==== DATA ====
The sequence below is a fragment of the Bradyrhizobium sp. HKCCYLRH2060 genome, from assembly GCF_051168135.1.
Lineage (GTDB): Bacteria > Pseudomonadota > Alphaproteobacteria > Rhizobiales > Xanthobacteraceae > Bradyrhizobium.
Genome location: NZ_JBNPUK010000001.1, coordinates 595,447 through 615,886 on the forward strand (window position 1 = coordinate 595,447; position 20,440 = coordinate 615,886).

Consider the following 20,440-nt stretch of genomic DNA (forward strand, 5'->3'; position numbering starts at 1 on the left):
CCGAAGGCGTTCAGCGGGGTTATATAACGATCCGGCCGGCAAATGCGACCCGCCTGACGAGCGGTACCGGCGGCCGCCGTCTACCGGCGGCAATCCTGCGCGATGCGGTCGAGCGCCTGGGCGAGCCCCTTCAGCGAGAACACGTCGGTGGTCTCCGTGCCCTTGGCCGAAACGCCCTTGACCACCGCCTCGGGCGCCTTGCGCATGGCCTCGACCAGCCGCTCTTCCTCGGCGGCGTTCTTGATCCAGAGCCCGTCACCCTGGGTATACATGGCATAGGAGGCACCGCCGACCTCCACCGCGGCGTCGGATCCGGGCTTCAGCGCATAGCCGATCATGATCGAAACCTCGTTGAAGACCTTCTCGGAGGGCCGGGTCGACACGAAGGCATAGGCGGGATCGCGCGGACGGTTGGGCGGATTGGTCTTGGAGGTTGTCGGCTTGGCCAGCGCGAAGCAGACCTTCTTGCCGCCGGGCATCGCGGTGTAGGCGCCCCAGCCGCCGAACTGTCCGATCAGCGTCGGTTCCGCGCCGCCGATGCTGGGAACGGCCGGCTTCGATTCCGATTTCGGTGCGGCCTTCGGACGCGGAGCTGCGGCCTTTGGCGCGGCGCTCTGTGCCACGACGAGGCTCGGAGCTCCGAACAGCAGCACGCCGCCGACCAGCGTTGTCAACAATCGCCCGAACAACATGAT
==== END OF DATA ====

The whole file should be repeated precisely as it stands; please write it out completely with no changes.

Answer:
The sequence below is a fragment of the Bradyrhizobium sp. HKCCYLRH2060 genome, from assembly GCF_051168135.1.
Lineage (GTDB): Bacteria > Pseudomonadota > Alphaproteobacteria > Rhizobiales > Xanthobacteraceae > Bradyrhizobium.
Genome location: NZ_JBNPUK010000001.1, coordinates 595,447 through 615,886 on the forward strand (window position 1 = coordinate 595,447; position 20,440 = coordinate 615,886).

Consider the following 20,440-nt stretch of genomic DNA (forward strand, 5'->3'; position numbering starts at 1 on the left):
CCGAAGGCGTTCAGCGGGGTTATATAACGATCCGGCCGGCAAATGCGACCCGCCTGACGAGCGGTACCGGCGGCCGCCGTCTACCGGCGGCAATCCTGCGCGATGCGGTCGAGCGCCTGGGCGAGCCCCTTCAGCGAGAACACGTCGGTGGTCTCCGTGCCCTTGGCCGAAACGCCCTTGACCACCGCCTCGGGCGCCTTGCGCATGGCCTCGACCAGCCGCTCTTCCTCGGCGGCGTTCTTGATCCAGAGCCCGTCACCCTGGGTATACATGGCATAGGAGGCACCGCCGACCTCCACCGCGGCGTCGGATCCGGGCTTCAGCGCATAGCCGATCATGATCGAAACCTCGTTGAAGACCTTCTCGGAGGGCCGGGTCGACACGAAGGCATAGGCGGGATCGCGCGGACGGTTGGGCGGATTGGTCTTGGAGGTTGTCGGCTTGGCCAGCGCGAAGCAGACCTTCTTGCCGCCGGGCATCGCGGTGTAGGCGCCCCAGCCGCCGAACTGTCCGATCAGCGTCGGTTCCGCGCCGCCGATGCTGGGAACGGCCGGCTTCGATTCCGATTTCGGTGCGGCCTTCGGACGCGGAGCTGCGGCCTTTGGCGCGGCGCTCTGTGCCACGACGAGGCTCGGAGCTCCGAACAGCAGCACGCCGCCGACCAGCGTTGTCAACAATCGCCCGAACAACATGAT